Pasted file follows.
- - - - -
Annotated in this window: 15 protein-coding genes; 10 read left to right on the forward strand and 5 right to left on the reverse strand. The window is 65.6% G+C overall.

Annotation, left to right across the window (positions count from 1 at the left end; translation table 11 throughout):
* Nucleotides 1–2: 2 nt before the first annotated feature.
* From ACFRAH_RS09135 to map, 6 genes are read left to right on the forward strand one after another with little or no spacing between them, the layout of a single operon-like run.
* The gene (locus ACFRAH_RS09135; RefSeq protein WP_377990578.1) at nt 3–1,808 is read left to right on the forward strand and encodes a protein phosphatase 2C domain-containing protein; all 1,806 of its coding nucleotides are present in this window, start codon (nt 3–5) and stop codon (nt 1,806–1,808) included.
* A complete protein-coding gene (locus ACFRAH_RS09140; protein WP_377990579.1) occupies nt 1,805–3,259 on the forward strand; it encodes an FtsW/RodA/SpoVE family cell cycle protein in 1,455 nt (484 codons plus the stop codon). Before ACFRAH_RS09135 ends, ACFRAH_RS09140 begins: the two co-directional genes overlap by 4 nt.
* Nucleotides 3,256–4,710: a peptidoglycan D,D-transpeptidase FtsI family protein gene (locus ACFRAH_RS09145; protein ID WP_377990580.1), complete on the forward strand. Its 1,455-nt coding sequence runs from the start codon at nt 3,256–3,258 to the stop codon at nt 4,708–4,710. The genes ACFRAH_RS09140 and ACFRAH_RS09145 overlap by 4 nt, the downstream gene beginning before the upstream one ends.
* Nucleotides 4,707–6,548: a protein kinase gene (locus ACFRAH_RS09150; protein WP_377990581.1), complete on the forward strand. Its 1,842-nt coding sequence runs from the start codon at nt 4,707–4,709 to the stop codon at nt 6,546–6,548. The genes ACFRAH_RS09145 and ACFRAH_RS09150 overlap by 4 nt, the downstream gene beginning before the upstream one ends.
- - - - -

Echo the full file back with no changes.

Annotated in this window: 15 protein-coding genes; 10 read left to right on the forward strand and 5 right to left on the reverse strand. The window is 65.6% G+C overall.

Annotation, left to right across the window (positions count from 1 at the left end; translation table 11 throughout):
* Nucleotides 1–2: 2 nt before the first annotated feature.
* From ACFRAH_RS09135 to map, 6 genes are read left to right on the forward strand one after another with little or no spacing between them, the layout of a single operon-like run.
* The gene (locus ACFRAH_RS09135; RefSeq protein WP_377990578.1) at nt 3–1,808 is read left to right on the forward strand and encodes a protein phosphatase 2C domain-containing protein; all 1,806 of its coding nucleotides are present in this window, start codon (nt 3–5) and stop codon (nt 1,806–1,808) included.
* A complete protein-coding gene (locus ACFRAH_RS09140; protein WP_377990579.1) occupies nt 1,805–3,259 on the forward strand; it encodes an FtsW/RodA/SpoVE family cell cycle protein in 1,455 nt (484 codons plus the stop codon). Before ACFRAH_RS09135 ends, ACFRAH_RS09140 begins: the two co-directional genes overlap by 4 nt.
* Nucleotides 3,256–4,710: a peptidoglycan D,D-transpeptidase FtsI family protein gene (locus ACFRAH_RS09145; protein ID WP_377990580.1), complete on the forward strand. Its 1,455-nt coding sequence runs from the start codon at nt 3,256–3,258 to the stop codon at nt 4,708–4,710. The genes ACFRAH_RS09140 and ACFRAH_RS09145 overlap by 4 nt, the downstream gene beginning before the upstream one ends.
* Nucleotides 4,707–6,548: a protein kinase gene (locus ACFRAH_RS09150; protein WP_377990581.1), complete on the forward strand. Its 1,842-nt coding sequence runs from the start codon at nt 4,707–4,709 to the stop codon at nt 6,546–6,548. The genes ACFRAH_RS09145 and ACFRAH_RS09150 overlap by 4 nt, the downstream gene beginning before the upstream one ends.